THE WAY
a review of Christian spirituality
Campion Hall, Oxford, OX1 1QS
44/0 1865 286117
 the.way@campion.ox.ac.uk  
www.theway.org.uk
July 2011 Vol 50 no 3
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Contents

Stephen Platten

In Newness of Life: Eucharistic Living

Celebration of the eucharist has often been an act that divides the different parts of the Christian church. That this need not always be the case is illustrated here by the Anglican Bishop of Wakefield, Stephen Platten. He writes of finding ‘a world framed by an attitude of thanksgiving’; to recognise this, and celebrate it, is what is truly meant by eucharistic living.

Nicholas King

Translation and the King James Version

In 2011 the 400th anniversary of the publication of the King James Version of the Bible is being celebrated throughout the English-speaking world and beyond. Here Nicholas King, tutor in biblical studies in the University of Oxford, reflects upon ways in which the problems faced by those who made this translation still face their successors who would produce vernacular versions of the scriptures today.

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Angela Tilby

The Glass Cathedral: Language, Imagery and Leadership

The third of our reprinted articles ‘From the Archive’, marking the golden jubilee of The Way, comes from the 1980s. Angela Tilby, an Anglican priest and broadcaster, looks at the relationship between the words and the images that are used to express Christian convictions. She traces some of the problems of leadership within the Churches to this root, concluding that ‘Christianity is essentially a lay faith’.

Robert E. Doud

The Dead Sea Scrolls and Christian Spirituality

The discovery of the Dead Sea scrolls sixty years ago had a profound impact on Christian understandings of the scriptures. Here Robert Doud investigates the Qumran community which produced these writings, and asks what their beliefs and outlook might have to say to contemporary faith. In summary, he says, ‘we see in them an intensity of devotion and commitment that we ourselves can in most cases only aspire to’.

Philippe d'Iribarne

Conversion and the Resistance of Culture

It may puzzle people of faith that atheists frequently lead more moral lives than they do themselves. In recent centuries it has sometimes been inhabitants of those countries where Christianity seems to be most deep-rooted who have been responsible for many of the greatest atrocities. Philippe d’Iribarne asks why this should be so, and attributes the situation to the difficulty Christian faith has in overcoming deeply ingrained human cultural responses.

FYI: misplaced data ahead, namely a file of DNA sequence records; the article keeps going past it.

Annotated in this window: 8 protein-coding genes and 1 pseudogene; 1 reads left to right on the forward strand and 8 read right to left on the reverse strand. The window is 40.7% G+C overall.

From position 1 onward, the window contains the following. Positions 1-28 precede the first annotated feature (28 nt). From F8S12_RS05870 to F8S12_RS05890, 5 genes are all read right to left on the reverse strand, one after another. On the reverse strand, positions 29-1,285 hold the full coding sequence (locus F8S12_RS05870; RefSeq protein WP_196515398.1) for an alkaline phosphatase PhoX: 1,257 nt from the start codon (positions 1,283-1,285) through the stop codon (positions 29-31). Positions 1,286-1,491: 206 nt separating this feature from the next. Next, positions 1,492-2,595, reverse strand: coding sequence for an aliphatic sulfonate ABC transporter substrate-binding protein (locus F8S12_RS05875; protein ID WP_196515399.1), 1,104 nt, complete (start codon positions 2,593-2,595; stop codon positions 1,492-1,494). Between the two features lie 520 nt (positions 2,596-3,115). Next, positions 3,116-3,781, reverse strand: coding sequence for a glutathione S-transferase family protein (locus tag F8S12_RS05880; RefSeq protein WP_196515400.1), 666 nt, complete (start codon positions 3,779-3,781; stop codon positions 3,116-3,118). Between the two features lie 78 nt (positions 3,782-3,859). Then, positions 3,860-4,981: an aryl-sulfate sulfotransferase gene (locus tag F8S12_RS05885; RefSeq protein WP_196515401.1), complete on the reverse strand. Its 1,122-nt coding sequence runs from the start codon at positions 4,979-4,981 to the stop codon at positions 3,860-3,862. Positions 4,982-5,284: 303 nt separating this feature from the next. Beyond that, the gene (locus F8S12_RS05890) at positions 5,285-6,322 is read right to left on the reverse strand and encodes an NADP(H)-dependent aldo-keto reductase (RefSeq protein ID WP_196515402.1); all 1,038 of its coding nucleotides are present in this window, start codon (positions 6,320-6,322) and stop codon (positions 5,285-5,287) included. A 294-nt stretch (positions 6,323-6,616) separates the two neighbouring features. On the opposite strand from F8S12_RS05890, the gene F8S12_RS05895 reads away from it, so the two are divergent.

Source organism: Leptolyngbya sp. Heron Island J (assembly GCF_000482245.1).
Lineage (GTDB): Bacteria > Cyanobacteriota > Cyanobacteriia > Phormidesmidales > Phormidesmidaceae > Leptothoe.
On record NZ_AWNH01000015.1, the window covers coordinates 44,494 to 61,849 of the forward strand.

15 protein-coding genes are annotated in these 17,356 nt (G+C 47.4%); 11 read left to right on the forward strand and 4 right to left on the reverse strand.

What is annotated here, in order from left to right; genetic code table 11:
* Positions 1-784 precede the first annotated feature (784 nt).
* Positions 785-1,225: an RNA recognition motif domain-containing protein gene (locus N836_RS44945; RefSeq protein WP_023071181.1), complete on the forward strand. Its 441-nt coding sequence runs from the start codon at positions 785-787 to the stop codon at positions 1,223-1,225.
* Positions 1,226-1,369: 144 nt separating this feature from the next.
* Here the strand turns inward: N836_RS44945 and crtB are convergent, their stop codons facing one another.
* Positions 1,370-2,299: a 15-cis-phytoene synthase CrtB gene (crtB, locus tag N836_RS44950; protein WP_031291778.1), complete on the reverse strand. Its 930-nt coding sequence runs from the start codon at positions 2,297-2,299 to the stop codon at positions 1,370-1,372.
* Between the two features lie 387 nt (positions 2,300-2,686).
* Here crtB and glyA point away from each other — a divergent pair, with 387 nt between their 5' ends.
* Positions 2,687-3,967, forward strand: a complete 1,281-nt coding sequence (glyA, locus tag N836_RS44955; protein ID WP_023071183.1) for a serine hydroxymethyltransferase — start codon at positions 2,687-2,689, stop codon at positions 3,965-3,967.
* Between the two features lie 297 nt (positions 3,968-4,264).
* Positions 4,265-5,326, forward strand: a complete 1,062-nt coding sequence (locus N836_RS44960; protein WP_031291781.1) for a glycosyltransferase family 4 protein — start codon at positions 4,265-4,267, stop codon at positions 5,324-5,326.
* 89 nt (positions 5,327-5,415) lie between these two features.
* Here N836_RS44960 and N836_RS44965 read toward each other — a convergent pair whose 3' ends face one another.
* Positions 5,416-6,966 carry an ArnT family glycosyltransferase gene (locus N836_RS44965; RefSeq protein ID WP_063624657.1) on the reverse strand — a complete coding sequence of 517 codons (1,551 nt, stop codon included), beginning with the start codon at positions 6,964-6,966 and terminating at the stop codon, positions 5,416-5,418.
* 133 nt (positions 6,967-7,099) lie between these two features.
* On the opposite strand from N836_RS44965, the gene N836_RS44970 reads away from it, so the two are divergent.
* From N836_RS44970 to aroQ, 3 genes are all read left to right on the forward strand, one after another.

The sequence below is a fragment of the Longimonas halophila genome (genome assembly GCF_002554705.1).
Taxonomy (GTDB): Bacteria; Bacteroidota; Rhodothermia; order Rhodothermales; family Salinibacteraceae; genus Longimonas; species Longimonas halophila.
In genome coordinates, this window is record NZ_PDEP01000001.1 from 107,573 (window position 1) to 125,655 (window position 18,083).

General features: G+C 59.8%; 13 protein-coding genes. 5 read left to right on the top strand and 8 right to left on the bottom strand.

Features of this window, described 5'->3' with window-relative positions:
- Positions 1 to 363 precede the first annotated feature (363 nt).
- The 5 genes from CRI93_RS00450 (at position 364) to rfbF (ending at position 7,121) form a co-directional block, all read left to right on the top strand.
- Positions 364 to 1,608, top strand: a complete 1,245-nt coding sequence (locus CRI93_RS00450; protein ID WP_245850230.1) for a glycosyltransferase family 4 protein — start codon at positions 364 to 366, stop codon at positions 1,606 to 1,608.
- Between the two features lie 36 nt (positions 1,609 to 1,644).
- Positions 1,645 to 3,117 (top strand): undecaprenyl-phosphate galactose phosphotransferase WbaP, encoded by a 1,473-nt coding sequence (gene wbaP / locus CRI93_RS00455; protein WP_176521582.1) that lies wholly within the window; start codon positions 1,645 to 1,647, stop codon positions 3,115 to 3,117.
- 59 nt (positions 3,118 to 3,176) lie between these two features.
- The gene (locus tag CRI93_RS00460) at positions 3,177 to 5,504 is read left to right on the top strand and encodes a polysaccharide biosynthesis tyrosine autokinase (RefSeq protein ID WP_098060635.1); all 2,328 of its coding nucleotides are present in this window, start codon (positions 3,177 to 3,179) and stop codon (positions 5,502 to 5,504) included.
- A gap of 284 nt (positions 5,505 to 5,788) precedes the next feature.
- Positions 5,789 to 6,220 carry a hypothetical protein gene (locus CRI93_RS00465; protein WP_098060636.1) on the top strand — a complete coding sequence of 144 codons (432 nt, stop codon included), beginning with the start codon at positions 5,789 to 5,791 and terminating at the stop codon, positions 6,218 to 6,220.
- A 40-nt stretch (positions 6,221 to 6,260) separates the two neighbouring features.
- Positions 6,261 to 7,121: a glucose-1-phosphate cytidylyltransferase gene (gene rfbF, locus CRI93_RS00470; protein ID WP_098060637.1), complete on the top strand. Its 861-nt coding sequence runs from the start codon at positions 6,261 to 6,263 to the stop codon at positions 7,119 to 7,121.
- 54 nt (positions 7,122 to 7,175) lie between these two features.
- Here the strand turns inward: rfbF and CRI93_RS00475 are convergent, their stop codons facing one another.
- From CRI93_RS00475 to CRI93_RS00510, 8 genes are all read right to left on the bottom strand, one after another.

Kenneth Overberg

The Mystery of God and Suffering

Theodicy is the technical term for the branch of theology that seeks to justify the goodness and omnipotence of God in the face of the human experience of suffering in the world. Kenneth Overberg holds that there is a common three-fold response to this experience that runs from lament, through action, to trust. Focusing on how the suffering of Christ exemplifies this, he boldly asserts that ‘God becoming human is not an afterthought’.

Toufic Makhoul

On Trinitarian Relationships

Toufic Makhoul’s starting-point here is the question of whether the doctrine of the Trinity makes any practical difference to the lives of most Christians. He argues that it should, in that contemplation of the nature of relationships within the Trinity should affect the quality of our own human relationships. This is turn presents a challenge, that of being ready to empty ourselves as Christ did in the incarnation.

Nicholas Hance

Cosmic Connections

C. S. Lewis, in his book The Four Loves, drew distinctions between erotic love, affection, friendship and charity as the four basic kinds of bond drawing people together. As a scientist, Nicholas Hance is familiar with four kinds of force in physics (gravitation, electromagnetism, and the strong and weak nuclear forces) that draw objects together. Here he provocatively draws parallels between these two sets of four, and finds ways in which they surprisingly illuminate each other.

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THE WAY IGNATIAN BOOK SERVICE


The Big Silence, DVD

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‘Many of the world’s religions believe there is one simple path that leads us to God’, says Abbot Christopher Jamison, ‘it’s called silence’. In this television series, originally shown on BBC 2 in 2010, Jamison set up a three-month experiment to test whether the ancient Christian tradition of silence can become part of modern lives. Five ordinary people, with different beliefs and from different walks of life, were sent on a silent retreat at St Beuno’s Jesuit spirituality centre in North Wales, to learn the value of silent meditation and try to make it part of their everyday lives. After their time of retreat is over, will they return to their old ways, or have they learned valuable lessons that will profoundly change their lives forever?

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From THE WAY, a Journal of Christian Spirituality published by the British Jesuits
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